So now my hair has grown back, my weight has come back up to 195, and I look and feel good. The AFP has stayed normal, and I do a blood test every two weeks to make sure. Until November of ninety six. oops! The AFP has gone up a few notches. We'll watch it for a test or two. It's gone up some more. "Bob, we need to do some more chemo." "Well, we gotta do what we gotta do, right?" So we schedule another four rounds of chemo, the AFP doesn't normalize until after the third one. But normalize it does. Cool, just a little scare is all. You guessed it.......the guy thing again.
By now it's march of ninety seven, and the AFP is up once again. "Bob, we want you to go to Indianapolis, have a bone marrow transplant." "Bone marrow transplant? That doesn't sound fun at all." It's cool though, a small price to pay.
So off I go to Indy, big hospital, lots of good folks there. By the way guys, if you have to go there, check with your local American Cancer Society about staying at the ACS Hope Lodge in Indianapolis. Truly great folks there too! Cindy Paquin is the lodge manager, and she is quite a gal. Tell her Bob sent ya, and give her a hug for me!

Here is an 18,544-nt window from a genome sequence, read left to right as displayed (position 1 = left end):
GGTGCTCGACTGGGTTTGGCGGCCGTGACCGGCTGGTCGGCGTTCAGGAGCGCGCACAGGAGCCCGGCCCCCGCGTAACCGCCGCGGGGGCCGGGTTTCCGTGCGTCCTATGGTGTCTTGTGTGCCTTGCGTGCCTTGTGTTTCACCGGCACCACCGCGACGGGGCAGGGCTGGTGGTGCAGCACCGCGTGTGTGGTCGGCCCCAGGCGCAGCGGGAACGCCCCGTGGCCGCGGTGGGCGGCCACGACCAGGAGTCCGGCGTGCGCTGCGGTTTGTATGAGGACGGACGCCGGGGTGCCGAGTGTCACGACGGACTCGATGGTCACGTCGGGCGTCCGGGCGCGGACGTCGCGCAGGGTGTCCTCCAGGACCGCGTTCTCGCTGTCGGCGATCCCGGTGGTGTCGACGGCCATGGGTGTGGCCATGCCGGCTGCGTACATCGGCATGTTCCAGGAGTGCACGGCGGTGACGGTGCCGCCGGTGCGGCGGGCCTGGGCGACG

So the first Doc I meet is Dr. Steven Williams, and his first word are encouraging. "Well, I think we can cure ya." "Cool!" Soon I learn just what an autologous bone marrow transplant is. Every thing is in place and we're ready to go. We're gonna spend about 3 or 4 days doing stem cell rescue, then a day or two off and then we get admitted to start the procedure. Gonna be in the hospital for 17 days. Cool, I don't like it, but it's a small price to pay.